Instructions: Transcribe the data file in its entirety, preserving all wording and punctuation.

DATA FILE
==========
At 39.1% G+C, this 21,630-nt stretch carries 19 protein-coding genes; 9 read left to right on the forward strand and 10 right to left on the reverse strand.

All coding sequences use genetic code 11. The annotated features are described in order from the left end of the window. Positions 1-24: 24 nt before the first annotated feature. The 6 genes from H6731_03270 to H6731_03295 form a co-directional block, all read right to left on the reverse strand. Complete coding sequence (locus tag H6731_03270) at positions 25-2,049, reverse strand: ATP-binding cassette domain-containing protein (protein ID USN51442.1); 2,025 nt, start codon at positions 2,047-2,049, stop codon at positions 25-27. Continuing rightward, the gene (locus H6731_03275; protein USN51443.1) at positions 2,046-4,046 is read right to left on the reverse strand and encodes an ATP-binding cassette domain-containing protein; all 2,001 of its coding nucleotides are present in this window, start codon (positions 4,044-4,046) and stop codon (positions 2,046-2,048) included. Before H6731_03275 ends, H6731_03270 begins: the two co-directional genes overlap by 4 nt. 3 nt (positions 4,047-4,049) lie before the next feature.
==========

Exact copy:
At 39.1% G+C, this 21,630-nt stretch carries 19 protein-coding genes; 9 read left to right on the forward strand and 10 right to left on the reverse strand.

All coding sequences use genetic code 11. The annotated features are described in order from the left end of the window. Positions 1-24: 24 nt before the first annotated feature. The 6 genes from H6731_03270 to H6731_03295 form a co-directional block, all read right to left on the reverse strand. Complete coding sequence (locus tag H6731_03270) at positions 25-2,049, reverse strand: ATP-binding cassette domain-containing protein (protein ID USN51442.1); 2,025 nt, start codon at positions 2,047-2,049, stop codon at positions 25-27. Continuing rightward, the gene (locus H6731_03275; protein USN51443.1) at positions 2,046-4,046 is read right to left on the reverse strand and encodes an ATP-binding cassette domain-containing protein; all 2,001 of its coding nucleotides are present in this window, start codon (positions 4,044-4,046) and stop codon (positions 2,046-2,048) included. Before H6731_03275 ends, H6731_03270 begins: the two co-directional genes overlap by 4 nt. 3 nt (positions 4,047-4,049) lie before the next feature.